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ERIC Number: ED515577
Record Type: Non-Journal
Publication Date: 2009
Pages: 504
Abstractor: As Provided
Reference Count: 0
ISBN: ISBN-978-1-1096-8716-3
Interaction in Storytelling in Japanese Conversations: An Analysis of Story Recipients' Questions
Koike, Chisato
ProQuest LLC, Ph.D. Dissertation, University of California, Los Angeles
This study investigates how "unknowing" story recipients (C. Goodwin, 1979) use different types of questions in order to actively participate in storytelling and collaboratively construct a story when a storyteller is relaying his or her past experience, by examining grammar, intonation, gaze, body movements, and sequence organization in Japanese conversations. During storytelling in mundane conversations, the work of unknowing story recipients is not limited to listening and providing "aizuchi" "response tokens" such as "un" "uh-huh." By explicating unknowing story recipients' practice of asking storyteller questions, rather than attempting to comprehensively describe their heterogeneous practices, this study elucidates how this one practice contributes to co-constructing the activity of storytelling in different types of storytelling sequences (pre-telling, story preface, telling, and post-telling) in diverse ways not only through eliciting, repairing, forwarding, expanding, and extending stories, but also at times through disrupting the storytelling by leading the storyteller to digress from the storyline or playfully joking about the story content. Furthermore, by exploring participation in joint storytelling, where two or more co-storytellers collaboratively tell a story, this study demonstrates that unknowing story recipients monitor the interaction of the co-storytellers and shift participation frameworks by asking questions, the co-storytellers collaborate to respond to the unknowing story recipients' questions, and all of the participants achieve inclusive storytelling by exploiting various resources such as talk, gaze, and body movements. The analysis of this study contributes to the study of conversational storytelling by illuminating the processes through which participants share firsthand and secondhand experiences with members of their group, achieve mutual understanding of these events during situated talk-in-interaction, and establish interpersonal relationships by vicariously co-experiencing another's past events. It also contributes to the study of Japanese linguistics by revealing the forms, functions, and actions of Japanese questions in talk-in-interaction, and by expanding the boundary of the question beyond a single question sentence through an examination of various linguistic devices used with questions, such as turn-initial interjections and syntactic nesting. [The dissertation citations contained here are published with the permission of ProQuest LLC. Further reproduction is prohibited without permission. Copies of dissertations may be obtained by Telephone (800) 1-800-521-0600. Web page:]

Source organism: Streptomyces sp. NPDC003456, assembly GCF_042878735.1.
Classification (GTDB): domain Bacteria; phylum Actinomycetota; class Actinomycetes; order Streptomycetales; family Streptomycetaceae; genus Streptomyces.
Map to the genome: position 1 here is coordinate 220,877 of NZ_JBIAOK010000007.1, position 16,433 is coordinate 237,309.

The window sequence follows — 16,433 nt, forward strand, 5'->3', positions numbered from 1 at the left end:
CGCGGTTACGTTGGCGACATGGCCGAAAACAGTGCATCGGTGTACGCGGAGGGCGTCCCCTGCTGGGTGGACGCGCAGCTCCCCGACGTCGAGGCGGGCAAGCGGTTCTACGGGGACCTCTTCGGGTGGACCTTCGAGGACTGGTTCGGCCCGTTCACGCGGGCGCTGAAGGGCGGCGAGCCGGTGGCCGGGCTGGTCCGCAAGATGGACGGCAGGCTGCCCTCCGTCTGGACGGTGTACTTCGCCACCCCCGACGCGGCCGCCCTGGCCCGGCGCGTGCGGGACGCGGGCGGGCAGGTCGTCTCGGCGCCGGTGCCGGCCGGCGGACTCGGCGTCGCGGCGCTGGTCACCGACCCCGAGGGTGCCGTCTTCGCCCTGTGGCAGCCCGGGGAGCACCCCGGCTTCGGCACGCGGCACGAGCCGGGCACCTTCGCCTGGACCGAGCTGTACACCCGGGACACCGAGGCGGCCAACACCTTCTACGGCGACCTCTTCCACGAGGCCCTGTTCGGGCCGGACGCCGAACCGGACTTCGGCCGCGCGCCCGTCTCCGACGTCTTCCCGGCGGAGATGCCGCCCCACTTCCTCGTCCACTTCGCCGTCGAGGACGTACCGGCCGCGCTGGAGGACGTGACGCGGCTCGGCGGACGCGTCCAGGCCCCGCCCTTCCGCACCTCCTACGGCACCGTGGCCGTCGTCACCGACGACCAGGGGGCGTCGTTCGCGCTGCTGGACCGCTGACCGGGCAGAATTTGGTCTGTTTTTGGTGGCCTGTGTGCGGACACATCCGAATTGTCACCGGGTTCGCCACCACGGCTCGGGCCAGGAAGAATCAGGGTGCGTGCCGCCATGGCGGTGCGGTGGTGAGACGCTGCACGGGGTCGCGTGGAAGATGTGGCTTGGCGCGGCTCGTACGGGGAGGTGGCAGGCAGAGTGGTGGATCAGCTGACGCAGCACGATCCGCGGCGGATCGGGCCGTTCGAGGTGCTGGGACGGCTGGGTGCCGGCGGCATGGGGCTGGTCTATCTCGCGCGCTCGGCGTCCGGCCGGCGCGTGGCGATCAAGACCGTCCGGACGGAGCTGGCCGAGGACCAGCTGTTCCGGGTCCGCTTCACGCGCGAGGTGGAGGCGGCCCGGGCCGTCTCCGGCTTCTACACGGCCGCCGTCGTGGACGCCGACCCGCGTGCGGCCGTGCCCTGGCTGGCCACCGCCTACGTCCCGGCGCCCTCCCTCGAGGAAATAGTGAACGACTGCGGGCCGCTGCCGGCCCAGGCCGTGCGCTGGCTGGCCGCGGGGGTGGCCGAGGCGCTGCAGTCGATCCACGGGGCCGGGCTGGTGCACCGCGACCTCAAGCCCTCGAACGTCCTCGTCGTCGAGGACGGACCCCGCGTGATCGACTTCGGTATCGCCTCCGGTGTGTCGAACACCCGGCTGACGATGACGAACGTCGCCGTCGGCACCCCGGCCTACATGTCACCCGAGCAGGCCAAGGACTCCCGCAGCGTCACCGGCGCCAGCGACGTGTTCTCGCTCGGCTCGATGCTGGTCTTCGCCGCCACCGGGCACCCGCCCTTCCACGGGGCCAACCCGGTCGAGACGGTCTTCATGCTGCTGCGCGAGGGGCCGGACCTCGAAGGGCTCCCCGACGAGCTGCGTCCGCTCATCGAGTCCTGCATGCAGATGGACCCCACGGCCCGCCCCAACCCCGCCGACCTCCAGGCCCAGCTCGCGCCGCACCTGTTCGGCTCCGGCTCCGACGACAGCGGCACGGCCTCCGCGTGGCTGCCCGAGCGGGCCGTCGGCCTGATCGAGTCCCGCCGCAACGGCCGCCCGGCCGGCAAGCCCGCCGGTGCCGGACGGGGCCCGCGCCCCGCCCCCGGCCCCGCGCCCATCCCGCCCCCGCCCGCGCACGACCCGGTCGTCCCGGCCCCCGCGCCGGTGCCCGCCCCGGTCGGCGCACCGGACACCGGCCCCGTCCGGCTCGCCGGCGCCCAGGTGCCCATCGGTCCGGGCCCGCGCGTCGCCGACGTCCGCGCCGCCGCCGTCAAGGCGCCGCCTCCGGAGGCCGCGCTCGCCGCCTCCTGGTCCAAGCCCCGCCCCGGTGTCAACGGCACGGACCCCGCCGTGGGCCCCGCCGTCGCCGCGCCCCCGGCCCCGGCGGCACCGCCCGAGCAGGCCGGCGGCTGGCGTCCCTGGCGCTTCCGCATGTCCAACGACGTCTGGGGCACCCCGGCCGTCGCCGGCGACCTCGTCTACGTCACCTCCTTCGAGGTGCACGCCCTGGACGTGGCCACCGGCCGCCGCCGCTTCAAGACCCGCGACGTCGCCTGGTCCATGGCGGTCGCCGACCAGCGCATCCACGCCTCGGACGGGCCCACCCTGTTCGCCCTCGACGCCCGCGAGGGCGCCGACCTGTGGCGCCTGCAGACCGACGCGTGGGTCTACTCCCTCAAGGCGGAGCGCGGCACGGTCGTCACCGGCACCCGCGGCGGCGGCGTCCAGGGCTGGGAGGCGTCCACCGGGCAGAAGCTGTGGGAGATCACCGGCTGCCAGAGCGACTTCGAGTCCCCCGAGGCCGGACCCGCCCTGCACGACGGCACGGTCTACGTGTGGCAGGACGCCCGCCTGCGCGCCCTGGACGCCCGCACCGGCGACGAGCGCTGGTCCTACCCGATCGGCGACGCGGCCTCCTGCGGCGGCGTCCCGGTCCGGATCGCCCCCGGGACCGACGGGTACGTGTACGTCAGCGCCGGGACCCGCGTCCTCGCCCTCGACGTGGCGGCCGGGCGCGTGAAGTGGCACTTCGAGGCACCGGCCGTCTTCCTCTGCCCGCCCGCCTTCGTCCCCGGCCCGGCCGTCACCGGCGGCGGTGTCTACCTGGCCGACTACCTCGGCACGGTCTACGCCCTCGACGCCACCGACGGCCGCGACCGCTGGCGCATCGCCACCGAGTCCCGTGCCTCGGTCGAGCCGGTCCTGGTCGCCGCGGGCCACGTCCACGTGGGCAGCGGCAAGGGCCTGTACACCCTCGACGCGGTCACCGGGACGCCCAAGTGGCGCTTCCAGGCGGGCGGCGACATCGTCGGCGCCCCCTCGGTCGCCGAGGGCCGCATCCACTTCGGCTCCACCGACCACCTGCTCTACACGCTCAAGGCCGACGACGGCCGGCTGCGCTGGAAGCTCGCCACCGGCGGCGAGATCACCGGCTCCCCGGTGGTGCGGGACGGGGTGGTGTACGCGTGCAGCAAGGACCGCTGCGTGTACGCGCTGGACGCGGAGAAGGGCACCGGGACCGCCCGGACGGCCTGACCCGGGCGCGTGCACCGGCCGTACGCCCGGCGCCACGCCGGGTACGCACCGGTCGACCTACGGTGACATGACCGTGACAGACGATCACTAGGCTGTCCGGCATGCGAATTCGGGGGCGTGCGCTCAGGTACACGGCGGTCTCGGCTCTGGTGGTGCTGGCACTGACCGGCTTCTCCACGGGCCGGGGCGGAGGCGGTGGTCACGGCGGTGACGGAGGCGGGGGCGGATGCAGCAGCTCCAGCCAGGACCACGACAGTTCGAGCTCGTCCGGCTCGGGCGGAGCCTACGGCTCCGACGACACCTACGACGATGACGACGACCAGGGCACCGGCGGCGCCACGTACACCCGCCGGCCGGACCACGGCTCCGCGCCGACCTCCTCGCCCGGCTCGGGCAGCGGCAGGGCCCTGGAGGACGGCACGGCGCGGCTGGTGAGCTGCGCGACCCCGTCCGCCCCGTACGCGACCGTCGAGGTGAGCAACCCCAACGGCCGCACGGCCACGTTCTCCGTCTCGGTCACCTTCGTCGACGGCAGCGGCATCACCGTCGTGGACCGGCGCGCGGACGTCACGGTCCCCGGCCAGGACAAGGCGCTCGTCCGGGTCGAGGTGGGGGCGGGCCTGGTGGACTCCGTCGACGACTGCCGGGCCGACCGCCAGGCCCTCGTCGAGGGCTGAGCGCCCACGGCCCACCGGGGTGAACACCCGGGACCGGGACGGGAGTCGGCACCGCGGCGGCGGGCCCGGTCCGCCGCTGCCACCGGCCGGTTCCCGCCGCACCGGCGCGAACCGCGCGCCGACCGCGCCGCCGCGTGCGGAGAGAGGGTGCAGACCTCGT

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Publication Type: Dissertations/Theses - Doctoral Dissertations
Education Level: N/A
Audience: N/A
Language: English
Sponsor: N/A
Authoring Institution: N/A